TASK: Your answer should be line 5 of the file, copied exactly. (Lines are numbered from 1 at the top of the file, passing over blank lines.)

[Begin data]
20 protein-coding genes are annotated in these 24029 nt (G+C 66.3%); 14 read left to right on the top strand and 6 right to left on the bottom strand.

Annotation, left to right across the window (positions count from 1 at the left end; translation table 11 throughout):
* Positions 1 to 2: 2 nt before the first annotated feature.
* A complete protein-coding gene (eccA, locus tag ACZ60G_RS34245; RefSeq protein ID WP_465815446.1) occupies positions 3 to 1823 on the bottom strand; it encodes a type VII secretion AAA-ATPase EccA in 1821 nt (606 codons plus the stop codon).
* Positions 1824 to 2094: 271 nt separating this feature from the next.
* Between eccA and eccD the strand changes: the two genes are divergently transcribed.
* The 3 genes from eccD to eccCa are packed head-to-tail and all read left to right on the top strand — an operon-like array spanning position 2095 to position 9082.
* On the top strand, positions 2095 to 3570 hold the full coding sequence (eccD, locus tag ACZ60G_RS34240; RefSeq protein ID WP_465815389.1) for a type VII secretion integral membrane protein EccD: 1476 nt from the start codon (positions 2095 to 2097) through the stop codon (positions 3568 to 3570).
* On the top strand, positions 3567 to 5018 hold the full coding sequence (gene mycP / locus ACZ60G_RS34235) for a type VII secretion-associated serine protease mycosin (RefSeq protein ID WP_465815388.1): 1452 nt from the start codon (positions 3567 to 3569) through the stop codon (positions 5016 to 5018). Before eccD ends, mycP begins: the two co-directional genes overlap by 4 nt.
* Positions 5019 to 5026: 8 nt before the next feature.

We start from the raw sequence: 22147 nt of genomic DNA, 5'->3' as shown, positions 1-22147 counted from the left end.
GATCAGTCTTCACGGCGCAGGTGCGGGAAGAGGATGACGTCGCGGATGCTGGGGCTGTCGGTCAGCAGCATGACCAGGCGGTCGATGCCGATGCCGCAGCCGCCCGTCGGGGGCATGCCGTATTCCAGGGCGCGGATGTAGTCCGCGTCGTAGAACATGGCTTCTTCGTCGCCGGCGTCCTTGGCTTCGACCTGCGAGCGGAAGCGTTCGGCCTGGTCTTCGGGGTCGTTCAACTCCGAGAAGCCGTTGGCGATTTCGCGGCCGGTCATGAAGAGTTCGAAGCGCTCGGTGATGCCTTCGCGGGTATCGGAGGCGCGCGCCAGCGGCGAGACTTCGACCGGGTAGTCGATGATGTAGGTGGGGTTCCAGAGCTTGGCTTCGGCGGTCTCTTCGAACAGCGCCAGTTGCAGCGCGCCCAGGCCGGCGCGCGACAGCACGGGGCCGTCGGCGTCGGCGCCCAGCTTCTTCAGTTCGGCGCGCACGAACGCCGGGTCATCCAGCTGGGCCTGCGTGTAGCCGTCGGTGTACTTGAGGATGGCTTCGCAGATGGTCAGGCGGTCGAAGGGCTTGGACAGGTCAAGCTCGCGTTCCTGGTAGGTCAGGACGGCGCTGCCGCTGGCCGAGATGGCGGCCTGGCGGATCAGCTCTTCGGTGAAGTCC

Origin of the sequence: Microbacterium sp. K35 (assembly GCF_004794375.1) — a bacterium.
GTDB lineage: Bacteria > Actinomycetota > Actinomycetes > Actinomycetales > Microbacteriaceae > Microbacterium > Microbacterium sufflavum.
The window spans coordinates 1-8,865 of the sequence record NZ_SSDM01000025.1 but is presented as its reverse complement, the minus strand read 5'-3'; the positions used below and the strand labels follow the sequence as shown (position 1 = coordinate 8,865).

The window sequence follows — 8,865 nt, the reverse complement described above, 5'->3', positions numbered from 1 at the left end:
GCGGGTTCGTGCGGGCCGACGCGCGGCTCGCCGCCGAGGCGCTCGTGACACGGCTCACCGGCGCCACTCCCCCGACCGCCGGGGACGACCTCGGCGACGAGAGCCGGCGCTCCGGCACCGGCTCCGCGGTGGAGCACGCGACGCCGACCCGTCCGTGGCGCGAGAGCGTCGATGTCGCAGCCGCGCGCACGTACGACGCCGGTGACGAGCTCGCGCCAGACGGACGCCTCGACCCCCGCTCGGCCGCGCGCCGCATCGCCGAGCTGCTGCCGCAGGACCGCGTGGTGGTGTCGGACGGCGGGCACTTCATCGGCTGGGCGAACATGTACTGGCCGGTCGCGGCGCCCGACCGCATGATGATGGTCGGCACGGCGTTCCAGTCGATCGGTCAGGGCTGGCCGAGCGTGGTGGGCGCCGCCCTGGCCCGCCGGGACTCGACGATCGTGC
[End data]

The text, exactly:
* Positions 1824 to 2094: 271 nt separating this feature from the next.